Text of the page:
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Let there be no more Anupamas

In the background of teenaged Anupama’s avoidable tragic death at the PGIMER because of ‘medical negligence,’ there is a need to have a thorough relook at the hospital management. No doubt there is a huge rush at the institute of patients coming here from many states, both in the Emergency Ward and at the OPDs, still there is enough scope for giving better attention to patients with the existing infrastructure. 

The maintenance of communication among the doctor, the patient and his attendants regarding the health of the patient and the line of treatment is most important of all. Unfortunately many of the young Resident Doctors think that they are unaccountable to their patients.

Secondly patients can be categorised on the basis of the severity of their condition. In the OPDs, all patients are told to report early in the morning and are kept waiting for their turns till late in the evening. We can surely introduce some electronic token system along with LCD displays to guide the patients. The PGIMER is doing a yeoman’s service to humanity. Let no more Anupamas be sacrificed any more because of ‘medical negligence’.


Turncoats in politics

The malady of 'Aya Rams, Gaya Rams' which used to be so endemic in Haryana politics has travelled to Punjab also. During the past few years, politics of the nation has become so vitiated that we have to think of ways to check this evil. A glaring example is that of Joginder Pal Jain of Moga. It is a sad comment on the Election Commission and the electorate of Moga.

One unprincipled politician necessitated re-election in Moga even after regular elections were held. How is it that once you fight elections under the banner of one national party and within less than six months you defect to another party purely for your personal gain.

This sort of bargaining in politics will one day prove to be an anathema to society and people in general. Only the Election Commission can check such defections in politics. The Election Commission should frame such rules that turncoats are not encouraged any more. Criminals and scoundrels are already entering politics and damaging the political system of the country.

K. K. Khosla, Ludhiana

Shortage of docs

Apropos your editorial, "Rural posting or punishment?" (April 4, 2013). There is a general talk of shortage of MBBS doctors in the country, due to which people are deprived of quality healthcare services particularly in rural areas. The government has started many schemes to meet this challenge but the purpose is always defeated. Here the government seems to be lacking in vision. There is a huge cache of non-MBBS qualified doctors passing out in tens of thousands every year. They may be utilised with a little effort and after training. In spite of starting alternatives like BSc, short or long- term courses, they should be involved in the main health stream. The government can save a lot of resources this way.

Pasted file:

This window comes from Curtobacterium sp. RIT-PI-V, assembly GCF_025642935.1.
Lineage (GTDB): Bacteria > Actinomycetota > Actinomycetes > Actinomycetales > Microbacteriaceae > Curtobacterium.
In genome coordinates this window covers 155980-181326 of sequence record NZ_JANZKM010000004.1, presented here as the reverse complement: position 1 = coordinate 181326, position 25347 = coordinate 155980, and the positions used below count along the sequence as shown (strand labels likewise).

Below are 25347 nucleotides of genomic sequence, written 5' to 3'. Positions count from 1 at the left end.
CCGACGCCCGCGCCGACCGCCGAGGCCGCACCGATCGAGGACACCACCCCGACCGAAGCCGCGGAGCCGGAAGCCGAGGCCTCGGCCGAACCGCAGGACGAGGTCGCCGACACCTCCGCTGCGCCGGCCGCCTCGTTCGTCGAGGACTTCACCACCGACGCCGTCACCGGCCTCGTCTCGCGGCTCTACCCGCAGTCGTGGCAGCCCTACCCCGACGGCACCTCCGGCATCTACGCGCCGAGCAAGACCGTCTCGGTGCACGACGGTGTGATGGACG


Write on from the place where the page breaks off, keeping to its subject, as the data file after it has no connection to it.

Getting physicians to work where we need them, especially in rural areas, is a global challenge and it has to be handled immediately so that the population in the villages is not deprived of the basic health services. The sad story of healthcare in Punjab could be judged at the Community Health Centre, Makhu, in Ferozepur district. A big multi-specialty hospital here with a budget of more than Rs 5 crore is running with only one newly inducted lady doctor and there is no provision of residence for the doctor or staff working in the hospital. 

The posting of doctors in the rural areas can ease the burden on city hospitals where people from rural areas come even for minor ailments. 

At the same time, the compulsory rural service should come up with some additional benefits for doctors, such as higher stipends and reservation in postgraduate medical seats so that it is not seen as a punishment.  When will the rural people get qualitative treatment at government hospitals?

HARISH DIDO, Ferozepur

Anna Hazare’s rally

I attended  Anna Hazare’s Janatantra Morcha rally at the Gandhi Ground in Ambala Cantt on 4 April. There were about three to four hundred people. Anna Hazare arrived at about  1: 45 pm, in the midst of  volunteers raising the pitch of popular  slogan shouting. He was accompanied by Gen V K Singh (retd), Sufi Syed Gillani, and Santosh Bhartiya ( journalist).   Anna said that Jantantra Morcha would neither fight elections nor support any political party. It would also not field any candidate for the elections. His aim is to awaken the people and organise them to fight for their rights and justice.  He will fight corruption and build a new India.  

All this was fine. But, it was not clear how will they build a new India without controlling the law- making authority which is Parliament. Unless, he helps in sending the right people to Parliament or state Assemblies, how will he reform India? He has to either jump into the fray, like Kejriwal, or support a particular party, or at least help candidates of his choice to enter politics and win elections. Else, how will he make a major difference? Hazare and his team has to have a clear- cut actionable plan of turning his virtuous ideas into reality.

Col RD Singh (retd), Ambala  Cantt



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